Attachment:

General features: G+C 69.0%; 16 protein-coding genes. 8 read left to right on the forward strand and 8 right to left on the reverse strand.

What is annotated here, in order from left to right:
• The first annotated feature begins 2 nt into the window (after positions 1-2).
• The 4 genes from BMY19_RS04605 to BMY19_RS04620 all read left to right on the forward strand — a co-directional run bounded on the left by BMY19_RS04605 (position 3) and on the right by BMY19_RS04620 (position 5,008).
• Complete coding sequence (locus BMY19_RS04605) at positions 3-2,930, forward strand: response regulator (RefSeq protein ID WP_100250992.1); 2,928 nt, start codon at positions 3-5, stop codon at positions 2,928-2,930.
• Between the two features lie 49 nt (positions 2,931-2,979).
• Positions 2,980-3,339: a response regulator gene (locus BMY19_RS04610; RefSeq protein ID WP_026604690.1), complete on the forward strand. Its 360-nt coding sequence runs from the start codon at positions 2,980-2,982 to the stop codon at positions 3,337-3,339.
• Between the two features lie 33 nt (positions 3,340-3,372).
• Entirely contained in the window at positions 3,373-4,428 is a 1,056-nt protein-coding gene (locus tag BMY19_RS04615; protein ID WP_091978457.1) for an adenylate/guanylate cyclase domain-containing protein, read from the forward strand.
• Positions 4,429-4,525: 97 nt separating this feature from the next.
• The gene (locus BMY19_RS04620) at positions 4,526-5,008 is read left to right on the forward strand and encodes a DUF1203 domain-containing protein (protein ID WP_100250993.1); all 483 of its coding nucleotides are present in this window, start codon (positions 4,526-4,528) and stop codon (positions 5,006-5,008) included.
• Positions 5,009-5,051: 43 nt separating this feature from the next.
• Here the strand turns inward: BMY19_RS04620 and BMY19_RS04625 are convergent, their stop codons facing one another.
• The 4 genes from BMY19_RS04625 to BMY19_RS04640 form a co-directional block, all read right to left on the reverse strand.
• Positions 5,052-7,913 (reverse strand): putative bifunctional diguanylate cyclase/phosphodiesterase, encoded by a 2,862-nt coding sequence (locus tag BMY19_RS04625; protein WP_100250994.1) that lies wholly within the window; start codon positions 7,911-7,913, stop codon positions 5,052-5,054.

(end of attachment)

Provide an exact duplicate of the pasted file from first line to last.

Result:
General features: G+C 69.0%; 16 protein-coding genes. 8 read left to right on the forward strand and 8 right to left on the reverse strand.

What is annotated here, in order from left to right:
• The first annotated feature begins 2 nt into the window (after positions 1-2).
• The 4 genes from BMY19_RS04605 to BMY19_RS04620 all read left to right on the forward strand — a co-directional run bounded on the left by BMY19_RS04605 (position 3) and on the right by BMY19_RS04620 (position 5,008).
• Complete coding sequence (locus BMY19_RS04605) at positions 3-2,930, forward strand: response regulator (RefSeq protein ID WP_100250992.1); 2,928 nt, start codon at positions 3-5, stop codon at positions 2,928-2,930.
• Between the two features lie 49 nt (positions 2,931-2,979).
• Positions 2,980-3,339: a response regulator gene (locus BMY19_RS04610; RefSeq protein ID WP_026604690.1), complete on the forward strand. Its 360-nt coding sequence runs from the start codon at positions 2,980-2,982 to the stop codon at positions 3,337-3,339.
• Between the two features lie 33 nt (positions 3,340-3,372).
• Entirely contained in the window at positions 3,373-4,428 is a 1,056-nt protein-coding gene (locus tag BMY19_RS04615; protein ID WP_091978457.1) for an adenylate/guanylate cyclase domain-containing protein, read from the forward strand.
• Positions 4,429-4,525: 97 nt separating this feature from the next.
• The gene (locus BMY19_RS04620) at positions 4,526-5,008 is read left to right on the forward strand and encodes a DUF1203 domain-containing protein (protein ID WP_100250993.1); all 483 of its coding nucleotides are present in this window, start codon (positions 4,526-4,528) and stop codon (positions 5,006-5,008) included.
• Positions 5,009-5,051: 43 nt separating this feature from the next.
• Here the strand turns inward: BMY19_RS04620 and BMY19_RS04625 are convergent, their stop codons facing one another.
• The 4 genes from BMY19_RS04625 to BMY19_RS04640 form a co-directional block, all read right to left on the reverse strand.
• Positions 5,052-7,913 (reverse strand): putative bifunctional diguanylate cyclase/phosphodiesterase, encoded by a 2,862-nt coding sequence (locus tag BMY19_RS04625; protein WP_100250994.1) that lies wholly within the window; start codon positions 7,911-7,913, stop codon positions 5,052-5,054.